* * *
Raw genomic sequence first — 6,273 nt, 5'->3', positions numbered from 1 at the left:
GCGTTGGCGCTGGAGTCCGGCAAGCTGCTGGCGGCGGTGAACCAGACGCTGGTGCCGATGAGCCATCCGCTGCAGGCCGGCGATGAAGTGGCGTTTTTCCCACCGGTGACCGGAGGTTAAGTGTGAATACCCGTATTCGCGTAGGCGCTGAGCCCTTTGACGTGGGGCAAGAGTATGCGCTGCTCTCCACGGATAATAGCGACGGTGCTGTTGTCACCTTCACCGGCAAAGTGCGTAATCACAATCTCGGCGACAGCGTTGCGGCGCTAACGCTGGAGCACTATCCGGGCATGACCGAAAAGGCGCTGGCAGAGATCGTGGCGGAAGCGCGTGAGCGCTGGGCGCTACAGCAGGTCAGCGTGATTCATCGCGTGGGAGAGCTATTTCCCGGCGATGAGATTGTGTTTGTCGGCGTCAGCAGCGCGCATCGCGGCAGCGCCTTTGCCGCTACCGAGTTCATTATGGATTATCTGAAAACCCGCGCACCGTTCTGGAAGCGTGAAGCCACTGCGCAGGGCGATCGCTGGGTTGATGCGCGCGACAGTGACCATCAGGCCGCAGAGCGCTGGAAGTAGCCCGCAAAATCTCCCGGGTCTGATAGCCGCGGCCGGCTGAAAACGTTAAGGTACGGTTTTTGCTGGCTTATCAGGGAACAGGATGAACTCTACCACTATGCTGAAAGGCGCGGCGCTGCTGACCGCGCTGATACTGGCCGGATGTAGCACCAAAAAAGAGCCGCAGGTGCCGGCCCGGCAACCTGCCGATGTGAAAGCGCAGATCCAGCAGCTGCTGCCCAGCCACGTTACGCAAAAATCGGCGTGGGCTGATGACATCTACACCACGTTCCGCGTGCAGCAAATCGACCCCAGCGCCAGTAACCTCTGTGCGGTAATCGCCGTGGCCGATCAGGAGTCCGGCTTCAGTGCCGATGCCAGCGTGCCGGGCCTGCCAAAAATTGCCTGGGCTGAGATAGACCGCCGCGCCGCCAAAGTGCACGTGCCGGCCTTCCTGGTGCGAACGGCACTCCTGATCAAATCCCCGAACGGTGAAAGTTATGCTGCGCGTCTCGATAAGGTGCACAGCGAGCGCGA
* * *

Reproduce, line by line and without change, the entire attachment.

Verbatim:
Raw genomic sequence first — 6,273 nt, 5'->3', positions numbered from 1 at the left:
GCGTTGGCGCTGGAGTCCGGCAAGCTGCTGGCGGCGGTGAACCAGACGCTGGTGCCGATGAGCCATCCGCTGCAGGCCGGCGATGAAGTGGCGTTTTTCCCACCGGTGACCGGAGGTTAAGTGTGAATACCCGTATTCGCGTAGGCGCTGAGCCCTTTGACGTGGGGCAAGAGTATGCGCTGCTCTCCACGGATAATAGCGACGGTGCTGTTGTCACCTTCACCGGCAAAGTGCGTAATCACAATCTCGGCGACAGCGTTGCGGCGCTAACGCTGGAGCACTATCCGGGCATGACCGAAAAGGCGCTGGCAGAGATCGTGGCGGAAGCGCGTGAGCGCTGGGCGCTACAGCAGGTCAGCGTGATTCATCGCGTGGGAGAGCTATTTCCCGGCGATGAGATTGTGTTTGTCGGCGTCAGCAGCGCGCATCGCGGCAGCGCCTTTGCCGCTACCGAGTTCATTATGGATTATCTGAAAACCCGCGCACCGTTCTGGAAGCGTGAAGCCACTGCGCAGGGCGATCGCTGGGTTGATGCGCGCGACAGTGACCATCAGGCCGCAGAGCGCTGGAAGTAGCCCGCAAAATCTCCCGGGTCTGATAGCCGCGGCCGGCTGAAAACGTTAAGGTACGGTTTTTGCTGGCTTATCAGGGAACAGGATGAACTCTACCACTATGCTGAAAGGCGCGGCGCTGCTGACCGCGCTGATACTGGCCGGATGTAGCACCAAAAAAGAGCCGCAGGTGCCGGCCCGGCAACCTGCCGATGTGAAAGCGCAGATCCAGCAGCTGCTGCCCAGCCACGTTACGCAAAAATCGGCGTGGGCTGATGACATCTACACCACGTTCCGCGTGCAGCAAATCGACCCCAGCGCCAGTAACCTCTGTGCGGTAATCGCCGTGGCCGATCAGGAGTCCGGCTTCAGTGCCGATGCCAGCGTGCCGGGCCTGCCAAAAATTGCCTGGGCTGAGATAGACCGCCGCGCCGCCAAAGTGCACGTGCCGGCCTTCCTGGTGCGAACGGCACTCCTGATCAAATCCCCGAACGGTGAAAGTTATGCTGCGCGTCTCGATAAGGTGCACAGCGAGCGCGA